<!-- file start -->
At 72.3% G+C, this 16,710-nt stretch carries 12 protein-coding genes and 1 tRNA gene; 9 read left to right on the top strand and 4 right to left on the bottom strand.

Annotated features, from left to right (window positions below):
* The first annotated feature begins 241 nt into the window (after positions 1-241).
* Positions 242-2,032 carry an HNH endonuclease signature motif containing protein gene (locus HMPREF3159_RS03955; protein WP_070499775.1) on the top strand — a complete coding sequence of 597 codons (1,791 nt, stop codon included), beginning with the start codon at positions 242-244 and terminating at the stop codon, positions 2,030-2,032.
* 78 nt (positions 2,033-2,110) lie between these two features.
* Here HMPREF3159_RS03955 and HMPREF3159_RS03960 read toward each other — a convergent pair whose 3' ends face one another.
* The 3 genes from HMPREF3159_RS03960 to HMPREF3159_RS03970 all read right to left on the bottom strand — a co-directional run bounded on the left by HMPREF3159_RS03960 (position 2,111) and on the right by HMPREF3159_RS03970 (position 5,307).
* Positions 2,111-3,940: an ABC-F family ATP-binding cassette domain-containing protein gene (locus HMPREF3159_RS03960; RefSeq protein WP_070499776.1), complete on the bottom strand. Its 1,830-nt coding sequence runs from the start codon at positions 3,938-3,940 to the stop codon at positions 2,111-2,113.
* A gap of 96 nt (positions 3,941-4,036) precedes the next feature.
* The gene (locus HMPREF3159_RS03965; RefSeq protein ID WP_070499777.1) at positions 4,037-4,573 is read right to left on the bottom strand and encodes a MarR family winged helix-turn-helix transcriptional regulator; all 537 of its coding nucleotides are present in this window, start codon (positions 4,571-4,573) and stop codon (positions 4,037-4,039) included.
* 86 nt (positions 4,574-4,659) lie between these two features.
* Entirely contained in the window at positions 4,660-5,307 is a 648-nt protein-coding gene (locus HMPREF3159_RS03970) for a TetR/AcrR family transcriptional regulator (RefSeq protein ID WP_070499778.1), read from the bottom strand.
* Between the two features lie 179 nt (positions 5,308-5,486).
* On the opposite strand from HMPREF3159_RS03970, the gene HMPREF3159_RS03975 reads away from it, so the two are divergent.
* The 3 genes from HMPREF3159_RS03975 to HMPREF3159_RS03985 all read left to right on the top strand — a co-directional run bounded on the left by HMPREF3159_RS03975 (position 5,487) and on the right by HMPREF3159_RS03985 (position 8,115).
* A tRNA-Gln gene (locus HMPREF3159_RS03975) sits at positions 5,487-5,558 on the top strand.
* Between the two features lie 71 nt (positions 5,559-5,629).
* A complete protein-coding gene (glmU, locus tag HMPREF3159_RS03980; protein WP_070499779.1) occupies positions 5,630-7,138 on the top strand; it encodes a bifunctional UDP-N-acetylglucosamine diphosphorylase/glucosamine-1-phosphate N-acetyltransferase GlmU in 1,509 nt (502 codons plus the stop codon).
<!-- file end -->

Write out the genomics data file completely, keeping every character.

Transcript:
At 72.3% G+C, this 16,710-nt stretch carries 12 protein-coding genes and 1 tRNA gene; 9 read left to right on the top strand and 4 right to left on the bottom strand.

Annotated features, from left to right (window positions below):
* The first annotated feature begins 241 nt into the window (after positions 1-241).
* Positions 242-2,032 carry an HNH endonuclease signature motif containing protein gene (locus HMPREF3159_RS03955; protein WP_070499775.1) on the top strand — a complete coding sequence of 597 codons (1,791 nt, stop codon included), beginning with the start codon at positions 242-244 and terminating at the stop codon, positions 2,030-2,032.
* 78 nt (positions 2,033-2,110) lie between these two features.
* Here HMPREF3159_RS03955 and HMPREF3159_RS03960 read toward each other — a convergent pair whose 3' ends face one another.
* The 3 genes from HMPREF3159_RS03960 to HMPREF3159_RS03970 all read right to left on the bottom strand — a co-directional run bounded on the left by HMPREF3159_RS03960 (position 2,111) and on the right by HMPREF3159_RS03970 (position 5,307).
* Positions 2,111-3,940: an ABC-F family ATP-binding cassette domain-containing protein gene (locus HMPREF3159_RS03960; RefSeq protein WP_070499776.1), complete on the bottom strand. Its 1,830-nt coding sequence runs from the start codon at positions 3,938-3,940 to the stop codon at positions 2,111-2,113.
* A gap of 96 nt (positions 3,941-4,036) precedes the next feature.
* The gene (locus HMPREF3159_RS03965; RefSeq protein ID WP_070499777.1) at positions 4,037-4,573 is read right to left on the bottom strand and encodes a MarR family winged helix-turn-helix transcriptional regulator; all 537 of its coding nucleotides are present in this window, start codon (positions 4,571-4,573) and stop codon (positions 4,037-4,039) included.
* 86 nt (positions 4,574-4,659) lie between these two features.
* Entirely contained in the window at positions 4,660-5,307 is a 648-nt protein-coding gene (locus HMPREF3159_RS03970) for a TetR/AcrR family transcriptional regulator (RefSeq protein ID WP_070499778.1), read from the bottom strand.
* Between the two features lie 179 nt (positions 5,308-5,486).
* On the opposite strand from HMPREF3159_RS03970, the gene HMPREF3159_RS03975 reads away from it, so the two are divergent.
* The 3 genes from HMPREF3159_RS03975 to HMPREF3159_RS03985 all read left to right on the top strand — a co-directional run bounded on the left by HMPREF3159_RS03975 (position 5,487) and on the right by HMPREF3159_RS03985 (position 8,115).
* A tRNA-Gln gene (locus HMPREF3159_RS03975) sits at positions 5,487-5,558 on the top strand.
* Between the two features lie 71 nt (positions 5,559-5,629).
* A complete protein-coding gene (glmU, locus tag HMPREF3159_RS03980; protein WP_070499779.1) occupies positions 5,630-7,138 on the top strand; it encodes a bifunctional UDP-N-acetylglucosamine diphosphorylase/glucosamine-1-phosphate N-acetyltransferase GlmU in 1,509 nt (502 codons plus the stop codon).